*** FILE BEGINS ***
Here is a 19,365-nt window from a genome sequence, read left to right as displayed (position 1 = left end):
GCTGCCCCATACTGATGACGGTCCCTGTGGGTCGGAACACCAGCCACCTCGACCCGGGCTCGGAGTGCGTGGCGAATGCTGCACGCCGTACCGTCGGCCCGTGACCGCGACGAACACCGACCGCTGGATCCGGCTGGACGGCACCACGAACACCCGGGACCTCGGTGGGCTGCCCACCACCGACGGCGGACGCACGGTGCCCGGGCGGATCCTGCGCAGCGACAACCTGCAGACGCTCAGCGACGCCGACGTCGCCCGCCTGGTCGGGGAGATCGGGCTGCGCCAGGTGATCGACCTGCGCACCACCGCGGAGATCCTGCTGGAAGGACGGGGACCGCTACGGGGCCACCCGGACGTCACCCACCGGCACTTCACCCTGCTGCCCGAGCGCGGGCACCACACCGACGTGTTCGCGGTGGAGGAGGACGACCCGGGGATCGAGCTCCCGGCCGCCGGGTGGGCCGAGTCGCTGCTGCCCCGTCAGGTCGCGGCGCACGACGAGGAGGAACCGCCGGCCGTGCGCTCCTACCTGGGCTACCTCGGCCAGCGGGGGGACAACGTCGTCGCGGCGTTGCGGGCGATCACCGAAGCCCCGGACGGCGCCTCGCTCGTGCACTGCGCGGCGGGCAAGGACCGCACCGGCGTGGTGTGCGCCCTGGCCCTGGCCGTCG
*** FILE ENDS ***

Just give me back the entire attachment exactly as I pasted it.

Here is a 19,365-nt window from a genome sequence, read left to right as displayed (position 1 = left end):
GCTGCCCCATACTGATGACGGTCCCTGTGGGTCGGAACACCAGCCACCTCGACCCGGGCTCGGAGTGCGTGGCGAATGCTGCACGCCGTACCGTCGGCCCGTGACCGCGACGAACACCGACCGCTGGATCCGGCTGGACGGCACCACGAACACCCGGGACCTCGGTGGGCTGCCCACCACCGACGGCGGACGCACGGTGCCCGGGCGGATCCTGCGCAGCGACAACCTGCAGACGCTCAGCGACGCCGACGTCGCCCGCCTGGTCGGGGAGATCGGGCTGCGCCAGGTGATCGACCTGCGCACCACCGCGGAGATCCTGCTGGAAGGACGGGGACCGCTACGGGGCCACCCGGACGTCACCCACCGGCACTTCACCCTGCTGCCCGAGCGCGGGCACCACACCGACGTGTTCGCGGTGGAGGAGGACGACCCGGGGATCGAGCTCCCGGCCGCCGGGTGGGCCGAGTCGCTGCTGCCCCGTCAGGTCGCGGCGCACGACGAGGAGGAACCGCCGGCCGTGCGCTCCTACCTGGGCTACCTCGGCCAGCGGGGGGACAACGTCGTCGCGGCGTTGCGGGCGATCACCGAAGCCCCGGACGGCGCCTCGCTCGTGCACTGCGCGGCGGGCAAGGACCGCACCGGCGTGGTGTGCGCCCTGGCCCTGGCCGTCG